In short, almost nobody is happy with a larger system when they can achieve their goal with a smaller system, and if the node ratio we’re talking about here is ~10x as you suggest, the comparison is generally pretty compelling when we scale out to systems of the size people are buying today.

That is one reason why people buy P100s, as opposed to clusters full of GTX cards, and related to the reason why people buy haswell and bulldoze their nehalem clusters out onto the scrap heap.

Almost without exception, developers would prefer it if intel would simply give them a CPU that runs their code 10x as fast. This is hard to do, however, and silicon integration, albeit a powerful tool, hasn’t yielded this very often for serial codes (not as often as Moore’s law would predict, and less often recently). So the resistance is not that “you can only fit so much processing density in a space”. That is simply an incorrect concept, if we take time into account. As time goes on, silicon integration gives us more processing density in a space, approximately consistent with Moore’s law. Developers absolutely prefer more processing density in a given space, rather than having to distribute their system in a larger space. The problem for developers is that in order to achieve the benefit of silicon integration, lately, it’s been necessary to parallelize your code. As time goes on, more parallelism is needed to take advantage of the additional benefits that silicon integration affords.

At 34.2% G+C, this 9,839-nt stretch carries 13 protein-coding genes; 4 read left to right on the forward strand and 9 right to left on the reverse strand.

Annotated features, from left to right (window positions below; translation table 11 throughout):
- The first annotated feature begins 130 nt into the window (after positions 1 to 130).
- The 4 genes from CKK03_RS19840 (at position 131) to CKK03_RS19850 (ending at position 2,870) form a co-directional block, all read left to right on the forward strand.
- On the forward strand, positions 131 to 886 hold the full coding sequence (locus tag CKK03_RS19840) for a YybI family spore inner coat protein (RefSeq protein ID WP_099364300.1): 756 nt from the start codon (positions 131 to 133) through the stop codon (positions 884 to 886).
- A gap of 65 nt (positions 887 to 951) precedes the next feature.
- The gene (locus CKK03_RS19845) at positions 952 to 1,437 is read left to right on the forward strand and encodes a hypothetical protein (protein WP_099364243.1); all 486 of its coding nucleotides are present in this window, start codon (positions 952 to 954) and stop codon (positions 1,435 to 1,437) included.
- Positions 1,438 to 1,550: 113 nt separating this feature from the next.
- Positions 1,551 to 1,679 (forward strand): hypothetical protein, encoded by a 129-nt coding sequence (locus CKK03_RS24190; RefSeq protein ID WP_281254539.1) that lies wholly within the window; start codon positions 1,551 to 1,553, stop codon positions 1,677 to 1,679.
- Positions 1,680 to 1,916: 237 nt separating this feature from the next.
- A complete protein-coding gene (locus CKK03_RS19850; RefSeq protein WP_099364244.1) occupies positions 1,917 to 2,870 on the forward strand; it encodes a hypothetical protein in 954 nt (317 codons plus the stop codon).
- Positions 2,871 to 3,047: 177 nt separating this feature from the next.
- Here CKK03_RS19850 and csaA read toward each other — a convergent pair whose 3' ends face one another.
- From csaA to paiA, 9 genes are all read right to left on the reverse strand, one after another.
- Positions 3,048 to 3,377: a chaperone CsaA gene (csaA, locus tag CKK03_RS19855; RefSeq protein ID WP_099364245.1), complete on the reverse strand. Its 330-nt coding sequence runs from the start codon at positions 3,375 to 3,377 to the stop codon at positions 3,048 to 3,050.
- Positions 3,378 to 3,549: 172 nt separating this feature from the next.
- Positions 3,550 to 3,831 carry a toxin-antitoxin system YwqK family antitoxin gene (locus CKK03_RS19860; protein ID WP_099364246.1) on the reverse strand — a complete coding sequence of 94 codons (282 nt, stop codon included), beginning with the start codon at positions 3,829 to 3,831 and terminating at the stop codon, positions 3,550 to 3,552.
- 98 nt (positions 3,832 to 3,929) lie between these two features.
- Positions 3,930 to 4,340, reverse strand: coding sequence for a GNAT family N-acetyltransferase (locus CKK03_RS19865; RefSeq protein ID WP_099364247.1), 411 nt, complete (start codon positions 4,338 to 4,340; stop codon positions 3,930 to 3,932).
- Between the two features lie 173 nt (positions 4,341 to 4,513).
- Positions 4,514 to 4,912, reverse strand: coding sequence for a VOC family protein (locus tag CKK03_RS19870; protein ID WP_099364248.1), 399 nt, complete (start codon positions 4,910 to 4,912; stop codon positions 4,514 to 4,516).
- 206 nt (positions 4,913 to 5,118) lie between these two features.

As an aside, the GPU/CPU wrinkle on this, is that as a parallel processor, the GPU is in its best light. This comes about not through any silicon benefit (NVIDIA, AMD, and others, do not have silicon integration capabilities that are greater than intel’s), but through a significantly different design approach of the GPU vs. the CPU, i.e. in terms of allocation of silicon transistor budget or silicon real estate budget. For massively parallel codes, the GPU becomes a more effective choice than current CPU architectures. Since we are being pushed towards parallelism anyway, for those who are more easily able to adapt to massive parallelism, the GPU becomes on interesting choice.